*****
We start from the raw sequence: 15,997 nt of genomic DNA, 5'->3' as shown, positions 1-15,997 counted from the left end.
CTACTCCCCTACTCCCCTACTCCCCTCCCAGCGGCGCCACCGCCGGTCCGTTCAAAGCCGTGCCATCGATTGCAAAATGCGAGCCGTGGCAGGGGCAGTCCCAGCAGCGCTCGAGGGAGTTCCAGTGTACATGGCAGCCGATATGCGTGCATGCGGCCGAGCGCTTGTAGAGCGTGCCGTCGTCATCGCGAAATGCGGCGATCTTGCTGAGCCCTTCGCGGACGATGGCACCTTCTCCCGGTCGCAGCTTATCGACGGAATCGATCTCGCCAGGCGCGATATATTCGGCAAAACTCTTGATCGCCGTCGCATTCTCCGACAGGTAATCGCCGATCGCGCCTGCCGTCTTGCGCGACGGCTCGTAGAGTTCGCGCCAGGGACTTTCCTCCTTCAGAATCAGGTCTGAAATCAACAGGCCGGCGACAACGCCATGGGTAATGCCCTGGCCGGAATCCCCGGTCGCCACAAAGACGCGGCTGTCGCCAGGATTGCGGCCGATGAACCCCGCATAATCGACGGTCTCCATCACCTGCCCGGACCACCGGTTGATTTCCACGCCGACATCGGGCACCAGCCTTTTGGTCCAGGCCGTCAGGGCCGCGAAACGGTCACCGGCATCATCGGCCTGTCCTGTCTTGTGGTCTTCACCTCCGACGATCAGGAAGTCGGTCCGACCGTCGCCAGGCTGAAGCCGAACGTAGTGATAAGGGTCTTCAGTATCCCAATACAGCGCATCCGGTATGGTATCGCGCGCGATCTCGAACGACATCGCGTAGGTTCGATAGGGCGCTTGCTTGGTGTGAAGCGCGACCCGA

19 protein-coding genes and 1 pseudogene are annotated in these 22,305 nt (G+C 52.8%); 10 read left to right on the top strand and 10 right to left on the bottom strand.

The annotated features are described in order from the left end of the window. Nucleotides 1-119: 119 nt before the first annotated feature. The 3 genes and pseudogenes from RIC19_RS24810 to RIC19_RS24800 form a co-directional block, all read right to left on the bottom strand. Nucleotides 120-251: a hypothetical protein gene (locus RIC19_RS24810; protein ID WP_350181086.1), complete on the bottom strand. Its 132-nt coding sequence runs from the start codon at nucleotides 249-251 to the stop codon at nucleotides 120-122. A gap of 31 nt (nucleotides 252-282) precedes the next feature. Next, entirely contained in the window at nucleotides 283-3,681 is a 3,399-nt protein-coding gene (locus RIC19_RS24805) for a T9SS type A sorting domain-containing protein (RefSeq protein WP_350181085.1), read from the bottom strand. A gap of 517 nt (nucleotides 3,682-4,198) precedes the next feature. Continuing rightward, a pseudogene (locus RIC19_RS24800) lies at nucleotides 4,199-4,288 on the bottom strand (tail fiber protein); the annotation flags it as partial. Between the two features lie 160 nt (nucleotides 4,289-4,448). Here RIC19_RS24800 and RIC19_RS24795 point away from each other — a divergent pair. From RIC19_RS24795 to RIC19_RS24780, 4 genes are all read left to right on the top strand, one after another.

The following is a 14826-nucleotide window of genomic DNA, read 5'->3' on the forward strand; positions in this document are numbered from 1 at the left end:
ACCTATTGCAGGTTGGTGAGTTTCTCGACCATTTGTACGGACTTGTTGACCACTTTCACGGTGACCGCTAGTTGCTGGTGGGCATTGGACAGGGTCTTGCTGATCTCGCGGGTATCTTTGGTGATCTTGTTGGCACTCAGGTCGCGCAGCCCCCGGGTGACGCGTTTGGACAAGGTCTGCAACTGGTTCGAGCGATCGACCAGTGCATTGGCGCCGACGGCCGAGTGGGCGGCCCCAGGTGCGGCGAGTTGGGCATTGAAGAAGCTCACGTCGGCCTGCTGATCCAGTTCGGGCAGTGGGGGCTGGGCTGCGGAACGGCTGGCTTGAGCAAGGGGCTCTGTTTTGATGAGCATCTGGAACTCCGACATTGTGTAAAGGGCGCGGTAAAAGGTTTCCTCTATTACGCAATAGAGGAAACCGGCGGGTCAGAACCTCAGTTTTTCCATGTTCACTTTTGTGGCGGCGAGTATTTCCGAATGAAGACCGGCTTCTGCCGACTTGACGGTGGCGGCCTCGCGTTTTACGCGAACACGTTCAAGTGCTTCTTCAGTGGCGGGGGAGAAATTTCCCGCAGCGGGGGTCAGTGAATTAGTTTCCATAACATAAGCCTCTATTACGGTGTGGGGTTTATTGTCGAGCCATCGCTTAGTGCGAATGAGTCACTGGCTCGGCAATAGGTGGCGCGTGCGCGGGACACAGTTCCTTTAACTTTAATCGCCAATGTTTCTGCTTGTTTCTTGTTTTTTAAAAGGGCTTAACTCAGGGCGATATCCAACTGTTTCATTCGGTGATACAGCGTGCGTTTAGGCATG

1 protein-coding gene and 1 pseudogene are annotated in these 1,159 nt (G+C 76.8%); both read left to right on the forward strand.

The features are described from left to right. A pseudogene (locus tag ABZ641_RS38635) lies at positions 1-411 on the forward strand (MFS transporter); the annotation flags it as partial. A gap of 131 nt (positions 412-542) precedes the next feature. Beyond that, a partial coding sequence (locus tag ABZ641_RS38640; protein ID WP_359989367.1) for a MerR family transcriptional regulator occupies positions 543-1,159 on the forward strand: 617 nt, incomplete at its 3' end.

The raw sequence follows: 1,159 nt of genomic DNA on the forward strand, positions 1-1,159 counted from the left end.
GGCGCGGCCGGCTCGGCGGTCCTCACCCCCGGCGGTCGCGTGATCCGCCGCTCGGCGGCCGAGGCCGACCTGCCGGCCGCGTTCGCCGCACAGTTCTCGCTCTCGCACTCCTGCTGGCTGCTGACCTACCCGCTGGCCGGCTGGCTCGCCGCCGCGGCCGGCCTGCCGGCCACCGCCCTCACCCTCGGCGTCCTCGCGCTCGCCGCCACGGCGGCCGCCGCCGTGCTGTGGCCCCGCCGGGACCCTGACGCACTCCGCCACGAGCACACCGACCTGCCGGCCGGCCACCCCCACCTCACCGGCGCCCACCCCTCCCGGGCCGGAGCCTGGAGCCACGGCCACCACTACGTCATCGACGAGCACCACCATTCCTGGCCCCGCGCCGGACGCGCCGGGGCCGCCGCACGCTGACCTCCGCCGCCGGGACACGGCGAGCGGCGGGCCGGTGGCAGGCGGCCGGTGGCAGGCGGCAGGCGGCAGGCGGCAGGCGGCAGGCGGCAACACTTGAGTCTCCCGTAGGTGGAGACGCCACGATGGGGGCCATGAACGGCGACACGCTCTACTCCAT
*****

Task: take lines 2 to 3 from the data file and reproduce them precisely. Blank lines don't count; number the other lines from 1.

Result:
CTACTCCCCTACTCCCCTACTCCCCTCCCAGCGGCGCCACCGCCGGTCCGTTCAAAGCCGTGCCATCGATTGCAAAATGCGAGCCGTGGCAGGGGCAGTCCCAGCAGCGCTCGAGGGAGTTCCAGTGTACATGGCAGCCGATATGCGTGCATGCGGCCGAGCGCTTGTAGAGCGTGCCGTCGTCATCGCGAAATGCGGCGATCTTGCTGAGCCCTTCGCGGACGATGGCACCTTCTCCCGGTCGCAGCTTATCGACGGAATCGATCTCGCCAGGCGCGATATATTCGGCAAAACTCTTGATCGCCGTCGCATTCTCCGACAGGTAATCGCCGATCGCGCCTGCCGTCTTGCGCGACGGCTCGTAGAGTTCGCGCCAGGGACTTTCCTCCTTCAGAATCAGGTCTGAAATCAACAGGCCGGCGACAACGCCATGGGTAATGCCCTGGCCGGAATCCCCGGTCGCCACAAAGACGCGGCTGTCGCCAGGATTGCGGCCGATGAACCCCGCATAATCGACGGTCTCCATCACCTGCCCGGACCACCGGTTGATTTCCACGCCGACATCGGGCACCAGCCTTTTGGTCCAGGCCGTCAGGGCCGCGAAACGGTCACCGGCATCATCGGCCTGTCCTGTCTTGTGGTCTTCACCTCCGACGATCAGGAAGTCGGTCCGACCGTCGCCAGGCTGAAGCCGAACGTAGTGATAAGGGTCTTCAGTATCCCAATACAGCGCATCCGGTATGGTATCGCGCGCGATCTCGAACGACATCGCGTAGGTTCGATAGGGCGCTTGCTTGGTGTGAAGCGCGACCCGA

19 protein-coding genes and 1 pseudogene are annotated in these 22,305 nt (G+C 52.8%); 10 read left to right on the top strand and 10 right to left on the bottom strand.